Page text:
Until a while ago, Karte had a belt system that had the kids go through the same belts as adults do. Not long ago, they changed it, introducing more belt colors. BJJ, on the other hand, always had a separate belt system for the kids. It involves quite a lot more belts than with adults, and it simply has to. Kids, particularly younger ones, have no grasp of the delayed gratitude concept. That means they won’t value a belt more if you give it to them after a long time. On the contrary. The “average” two years for an adult BJJ belt will seem like a lifetime for a kid. Instead, they want gratification here and now, and multiple belts and frequent promotions give that to them.
Once again using the comparison of Karate and Jiu-Jitsu, Karate had this down a long time ago. Give kids belts often. However, with the belts in Karate the same as the adult ones, the kids never really get the chance to then go through adult belts. In Jiu-Jitsu, that doesn’t’ make any sense, given how the entire sport is organized. So, awarding junior Jiu-Jitsu black belts makes no real sense, if they have to go back to being an adult blue belt, later on, does it?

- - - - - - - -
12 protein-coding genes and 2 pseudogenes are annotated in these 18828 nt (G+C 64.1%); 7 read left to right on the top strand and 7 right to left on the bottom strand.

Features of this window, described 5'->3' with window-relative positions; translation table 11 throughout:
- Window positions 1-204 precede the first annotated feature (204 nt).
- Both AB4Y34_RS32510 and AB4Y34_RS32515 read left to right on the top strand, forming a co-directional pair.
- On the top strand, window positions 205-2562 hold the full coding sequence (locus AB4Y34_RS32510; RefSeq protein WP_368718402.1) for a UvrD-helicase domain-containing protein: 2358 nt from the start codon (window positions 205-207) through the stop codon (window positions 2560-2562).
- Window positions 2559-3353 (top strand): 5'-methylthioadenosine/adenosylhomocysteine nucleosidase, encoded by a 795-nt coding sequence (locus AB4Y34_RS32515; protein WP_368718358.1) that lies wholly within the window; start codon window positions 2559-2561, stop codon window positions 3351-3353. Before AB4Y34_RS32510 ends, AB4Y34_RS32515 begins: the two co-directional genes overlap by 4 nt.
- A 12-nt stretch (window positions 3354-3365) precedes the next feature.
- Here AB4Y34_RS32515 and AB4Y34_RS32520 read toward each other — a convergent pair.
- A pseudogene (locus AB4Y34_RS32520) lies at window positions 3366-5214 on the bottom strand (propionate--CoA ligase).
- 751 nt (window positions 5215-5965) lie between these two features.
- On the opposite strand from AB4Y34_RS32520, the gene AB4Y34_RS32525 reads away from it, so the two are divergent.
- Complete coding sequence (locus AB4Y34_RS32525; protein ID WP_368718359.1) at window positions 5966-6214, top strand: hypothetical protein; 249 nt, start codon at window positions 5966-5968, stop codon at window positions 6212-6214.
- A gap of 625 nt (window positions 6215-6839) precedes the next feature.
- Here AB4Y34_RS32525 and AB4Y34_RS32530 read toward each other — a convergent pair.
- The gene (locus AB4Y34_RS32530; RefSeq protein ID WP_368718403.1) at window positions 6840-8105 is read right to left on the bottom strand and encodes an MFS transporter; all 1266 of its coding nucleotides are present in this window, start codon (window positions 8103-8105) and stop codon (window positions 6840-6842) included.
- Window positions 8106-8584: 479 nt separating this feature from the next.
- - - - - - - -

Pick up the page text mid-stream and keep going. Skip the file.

The Kids BJJ Belt System
Brazilian Jiu-Jitsu might just be the best thing kids can do, along with gymnastics. However, it is also one of the hardest things they will do. Ther are different approaches and programs out there that make kids’ classes successful. Still, all of them are subject to change and constant adjustments, particularly in situation where classes have mixed-age kids. The belts are an integral part of the entire structure of the kids’ BJJ classes.